I have wanted to be a kindergarten teacher since kindergarten. Never once have I had any doubts; my path isn’t a choice, it is a calling.
However, my path set on a minimum maintenance road, neglected by its builders for generations and I am tired to hearing that it’s the pedestrians’ fault for destroying the road.
Teachers are not the reason our schools are failing. It is the policy written with an inherent distrust in teacher’s skills. It’s the constant evaluations, micromanaged curriculum, and people who try to make schools better without ever having worked in one.
A year ago, I spent a semester to abroad in Jyväskylä, Finland to compare their education system to ours. Jyväskyä is the teacher training hub of the most successful education system in the world according to the Programme for International Student Assessment in 2012, and is still above average today.
What I learned shocked me.
Finnish teachers and teacher trainers do their jobs successfully using American research.
Finnish classrooms, both in university settings and primary schools, look mostly the same.
Teachers are encouraged to be student centered; not content centered. Teachers are encouraged to tactfully use technology. Classrooms are designed to promote collaboration and creative thinking.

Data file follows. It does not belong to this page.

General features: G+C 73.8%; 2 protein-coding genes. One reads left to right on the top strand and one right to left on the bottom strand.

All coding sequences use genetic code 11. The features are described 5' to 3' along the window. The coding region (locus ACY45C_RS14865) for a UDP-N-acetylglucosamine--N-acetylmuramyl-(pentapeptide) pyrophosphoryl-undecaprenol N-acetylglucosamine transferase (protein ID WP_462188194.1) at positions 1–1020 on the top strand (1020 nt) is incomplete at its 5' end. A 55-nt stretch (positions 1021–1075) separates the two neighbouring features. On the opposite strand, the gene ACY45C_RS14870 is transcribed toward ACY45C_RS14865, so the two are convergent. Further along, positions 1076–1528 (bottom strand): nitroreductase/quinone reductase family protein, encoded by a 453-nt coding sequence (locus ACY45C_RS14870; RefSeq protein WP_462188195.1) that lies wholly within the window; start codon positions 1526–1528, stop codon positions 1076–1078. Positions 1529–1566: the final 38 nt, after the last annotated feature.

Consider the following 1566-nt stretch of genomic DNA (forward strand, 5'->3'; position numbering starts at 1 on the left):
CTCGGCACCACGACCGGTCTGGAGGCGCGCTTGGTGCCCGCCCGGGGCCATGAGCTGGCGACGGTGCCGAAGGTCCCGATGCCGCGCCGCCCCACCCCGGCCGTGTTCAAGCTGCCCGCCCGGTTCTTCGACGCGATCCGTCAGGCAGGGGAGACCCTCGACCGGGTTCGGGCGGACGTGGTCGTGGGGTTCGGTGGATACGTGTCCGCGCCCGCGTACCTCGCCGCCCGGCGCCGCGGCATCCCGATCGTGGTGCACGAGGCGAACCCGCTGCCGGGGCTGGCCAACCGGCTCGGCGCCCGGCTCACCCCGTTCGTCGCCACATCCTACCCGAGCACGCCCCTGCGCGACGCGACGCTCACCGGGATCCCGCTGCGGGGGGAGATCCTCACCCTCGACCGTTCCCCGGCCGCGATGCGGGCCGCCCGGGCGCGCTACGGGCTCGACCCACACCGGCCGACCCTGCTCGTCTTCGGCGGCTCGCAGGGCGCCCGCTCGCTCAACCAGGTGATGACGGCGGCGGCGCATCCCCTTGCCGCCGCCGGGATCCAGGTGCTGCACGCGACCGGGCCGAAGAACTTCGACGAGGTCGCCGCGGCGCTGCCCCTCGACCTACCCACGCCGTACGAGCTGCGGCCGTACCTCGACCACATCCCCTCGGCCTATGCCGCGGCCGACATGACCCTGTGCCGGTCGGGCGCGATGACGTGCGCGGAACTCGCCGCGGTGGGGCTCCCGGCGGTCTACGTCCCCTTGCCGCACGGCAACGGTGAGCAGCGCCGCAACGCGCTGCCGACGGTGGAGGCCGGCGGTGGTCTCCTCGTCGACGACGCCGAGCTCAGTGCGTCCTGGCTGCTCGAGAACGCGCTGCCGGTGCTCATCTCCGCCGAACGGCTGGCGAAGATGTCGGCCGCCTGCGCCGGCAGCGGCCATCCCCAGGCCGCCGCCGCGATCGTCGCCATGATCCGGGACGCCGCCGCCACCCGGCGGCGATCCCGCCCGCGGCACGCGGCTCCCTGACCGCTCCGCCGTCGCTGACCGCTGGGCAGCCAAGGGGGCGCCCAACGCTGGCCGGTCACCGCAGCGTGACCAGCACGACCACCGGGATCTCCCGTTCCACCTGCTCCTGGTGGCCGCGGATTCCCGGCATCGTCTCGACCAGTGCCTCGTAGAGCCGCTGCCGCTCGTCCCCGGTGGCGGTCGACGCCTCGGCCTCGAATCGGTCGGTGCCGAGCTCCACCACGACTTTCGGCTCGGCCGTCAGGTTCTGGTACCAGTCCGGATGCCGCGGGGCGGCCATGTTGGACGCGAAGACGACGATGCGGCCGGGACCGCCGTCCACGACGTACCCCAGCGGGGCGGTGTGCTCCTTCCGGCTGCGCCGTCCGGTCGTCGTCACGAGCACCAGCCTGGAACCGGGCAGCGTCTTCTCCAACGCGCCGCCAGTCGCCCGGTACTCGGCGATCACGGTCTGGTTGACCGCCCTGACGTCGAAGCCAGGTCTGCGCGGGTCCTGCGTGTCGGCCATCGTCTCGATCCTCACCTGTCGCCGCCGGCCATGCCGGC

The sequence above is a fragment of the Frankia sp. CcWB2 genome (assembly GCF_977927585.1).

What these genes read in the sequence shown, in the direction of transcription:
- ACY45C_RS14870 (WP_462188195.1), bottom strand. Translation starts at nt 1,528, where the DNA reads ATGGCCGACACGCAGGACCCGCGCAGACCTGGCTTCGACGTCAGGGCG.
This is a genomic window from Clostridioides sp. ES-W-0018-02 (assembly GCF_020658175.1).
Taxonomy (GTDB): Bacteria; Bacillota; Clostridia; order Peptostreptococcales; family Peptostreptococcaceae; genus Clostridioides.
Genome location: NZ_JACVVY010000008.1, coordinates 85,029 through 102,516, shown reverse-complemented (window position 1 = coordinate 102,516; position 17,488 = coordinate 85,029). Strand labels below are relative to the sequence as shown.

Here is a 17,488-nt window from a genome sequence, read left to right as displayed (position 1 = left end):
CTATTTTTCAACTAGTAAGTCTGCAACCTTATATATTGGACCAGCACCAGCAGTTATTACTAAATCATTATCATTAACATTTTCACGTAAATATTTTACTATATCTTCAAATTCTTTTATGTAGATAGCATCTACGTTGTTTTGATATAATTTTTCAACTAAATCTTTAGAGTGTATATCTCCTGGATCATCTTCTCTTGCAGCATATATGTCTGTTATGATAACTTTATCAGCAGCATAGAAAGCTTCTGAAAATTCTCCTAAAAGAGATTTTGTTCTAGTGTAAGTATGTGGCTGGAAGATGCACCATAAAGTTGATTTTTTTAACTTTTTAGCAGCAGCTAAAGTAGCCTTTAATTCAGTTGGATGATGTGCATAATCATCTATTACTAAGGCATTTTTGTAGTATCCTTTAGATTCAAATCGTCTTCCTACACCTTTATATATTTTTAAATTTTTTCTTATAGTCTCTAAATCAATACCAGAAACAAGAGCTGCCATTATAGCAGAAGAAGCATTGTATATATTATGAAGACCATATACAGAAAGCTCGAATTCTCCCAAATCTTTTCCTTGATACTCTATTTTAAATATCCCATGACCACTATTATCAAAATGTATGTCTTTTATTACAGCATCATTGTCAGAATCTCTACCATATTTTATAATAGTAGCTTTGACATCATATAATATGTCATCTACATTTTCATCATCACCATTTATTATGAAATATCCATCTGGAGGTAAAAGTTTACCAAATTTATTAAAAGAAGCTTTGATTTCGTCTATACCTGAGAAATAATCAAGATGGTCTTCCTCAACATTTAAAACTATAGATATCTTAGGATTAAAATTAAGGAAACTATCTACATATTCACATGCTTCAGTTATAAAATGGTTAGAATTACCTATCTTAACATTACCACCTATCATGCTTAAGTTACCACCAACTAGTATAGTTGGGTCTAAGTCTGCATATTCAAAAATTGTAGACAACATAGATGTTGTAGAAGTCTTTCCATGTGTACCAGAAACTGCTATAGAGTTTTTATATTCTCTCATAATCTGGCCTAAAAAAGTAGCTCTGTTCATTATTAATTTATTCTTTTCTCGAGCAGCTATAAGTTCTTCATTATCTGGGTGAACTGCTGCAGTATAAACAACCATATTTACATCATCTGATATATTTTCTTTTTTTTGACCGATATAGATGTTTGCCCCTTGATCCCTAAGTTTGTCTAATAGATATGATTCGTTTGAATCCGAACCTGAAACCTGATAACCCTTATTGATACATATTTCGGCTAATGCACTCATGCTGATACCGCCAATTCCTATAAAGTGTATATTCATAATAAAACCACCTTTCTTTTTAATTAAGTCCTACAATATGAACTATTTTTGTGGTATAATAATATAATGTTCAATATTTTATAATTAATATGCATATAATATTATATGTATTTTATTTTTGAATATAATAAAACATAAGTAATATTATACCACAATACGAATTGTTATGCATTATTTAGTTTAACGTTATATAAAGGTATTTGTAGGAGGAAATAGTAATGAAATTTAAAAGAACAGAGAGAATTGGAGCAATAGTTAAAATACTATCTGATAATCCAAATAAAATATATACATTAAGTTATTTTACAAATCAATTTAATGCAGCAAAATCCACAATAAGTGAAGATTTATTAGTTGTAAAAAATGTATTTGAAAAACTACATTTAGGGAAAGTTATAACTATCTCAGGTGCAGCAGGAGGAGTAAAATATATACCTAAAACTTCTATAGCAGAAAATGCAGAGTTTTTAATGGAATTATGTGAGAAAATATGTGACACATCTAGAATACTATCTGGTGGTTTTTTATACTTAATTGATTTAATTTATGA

The difference in American and Finnish schools is not in the classrooms; it’s not the teachers. The success comes from the administration, politicians and a national community which values education and good teachers by voting for quality representatives.
The Finnish Minister of Education, Sanni Grahn-Laasonen, knows it’s not her job to dictate how teachers work, but to instead create a “broad consensus” for how education should look. The rest is up to the local school boards and teachers.
So, my point is this: next time you complain about how schools are failing, don’t drag your teachers through the dirt. We are doing the best we can with what we are given. Unfortunately, we face more restrictions than autonomy.
Instead, write to your representatives. Vote informed, and choose politicians who value education.
After all, education propels the future of our country. Why shouldn’t we be valuing it?